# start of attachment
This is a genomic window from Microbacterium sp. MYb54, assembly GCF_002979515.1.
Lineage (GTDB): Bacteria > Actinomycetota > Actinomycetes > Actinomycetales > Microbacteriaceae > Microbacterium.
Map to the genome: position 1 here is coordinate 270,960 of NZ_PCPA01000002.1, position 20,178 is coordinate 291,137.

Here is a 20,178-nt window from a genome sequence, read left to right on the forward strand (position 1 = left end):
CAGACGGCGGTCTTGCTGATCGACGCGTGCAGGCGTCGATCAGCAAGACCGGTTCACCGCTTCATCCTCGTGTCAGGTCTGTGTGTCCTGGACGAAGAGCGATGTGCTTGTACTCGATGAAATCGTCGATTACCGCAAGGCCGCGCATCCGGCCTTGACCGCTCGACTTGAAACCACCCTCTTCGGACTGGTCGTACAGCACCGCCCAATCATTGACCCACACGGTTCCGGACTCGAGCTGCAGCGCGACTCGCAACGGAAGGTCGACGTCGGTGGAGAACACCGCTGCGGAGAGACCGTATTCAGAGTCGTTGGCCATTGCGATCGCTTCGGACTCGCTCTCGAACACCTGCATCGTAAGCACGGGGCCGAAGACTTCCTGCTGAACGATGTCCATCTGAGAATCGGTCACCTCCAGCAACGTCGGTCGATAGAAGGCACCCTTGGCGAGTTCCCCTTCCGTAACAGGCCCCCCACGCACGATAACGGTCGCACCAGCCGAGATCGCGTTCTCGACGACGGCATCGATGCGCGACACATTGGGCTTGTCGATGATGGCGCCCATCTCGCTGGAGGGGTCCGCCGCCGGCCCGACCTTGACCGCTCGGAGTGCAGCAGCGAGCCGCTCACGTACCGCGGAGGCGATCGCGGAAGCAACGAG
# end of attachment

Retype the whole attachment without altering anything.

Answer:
This is a genomic window from Microbacterium sp. MYb54, assembly GCF_002979515.1.
Lineage (GTDB): Bacteria > Actinomycetota > Actinomycetes > Actinomycetales > Microbacteriaceae > Microbacterium.
Map to the genome: position 1 here is coordinate 270,960 of NZ_PCPA01000002.1, position 20,178 is coordinate 291,137.

Here is a 20,178-nt window from a genome sequence, read left to right on the forward strand (position 1 = left end):
CAGACGGCGGTCTTGCTGATCGACGCGTGCAGGCGTCGATCAGCAAGACCGGTTCACCGCTTCATCCTCGTGTCAGGTCTGTGTGTCCTGGACGAAGAGCGATGTGCTTGTACTCGATGAAATCGTCGATTACCGCAAGGCCGCGCATCCGGCCTTGACCGCTCGACTTGAAACCACCCTCTTCGGACTGGTCGTACAGCACCGCCCAATCATTGACCCACACGGTTCCGGACTCGAGCTGCAGCGCGACTCGCAACGGAAGGTCGACGTCGGTGGAGAACACCGCTGCGGAGAGACCGTATTCAGAGTCGTTGGCCATTGCGATCGCTTCGGACTCGCTCTCGAACACCTGCATCGTAAGCACGGGGCCGAAGACTTCCTGCTGAACGATGTCCATCTGAGAATCGGTCACCTCCAGCAACGTCGGTCGATAGAAGGCACCCTTGGCGAGTTCCCCTTCCGTAACAGGCCCCCCACGCACGATAACGGTCGCACCAGCCGAGATCGCGTTCTCGACGACGGCATCGATGCGCGACACATTGGGCTTGTCGATGATGGCGCCCATCTCGCTGGAGGGGTCCGCCGCCGGCCCGACCTTGACCGCTCGGAGTGCAGCAGCGAGCCGCTCACGTACCGCGGAGGCGATCGCGGAAGCAACGAG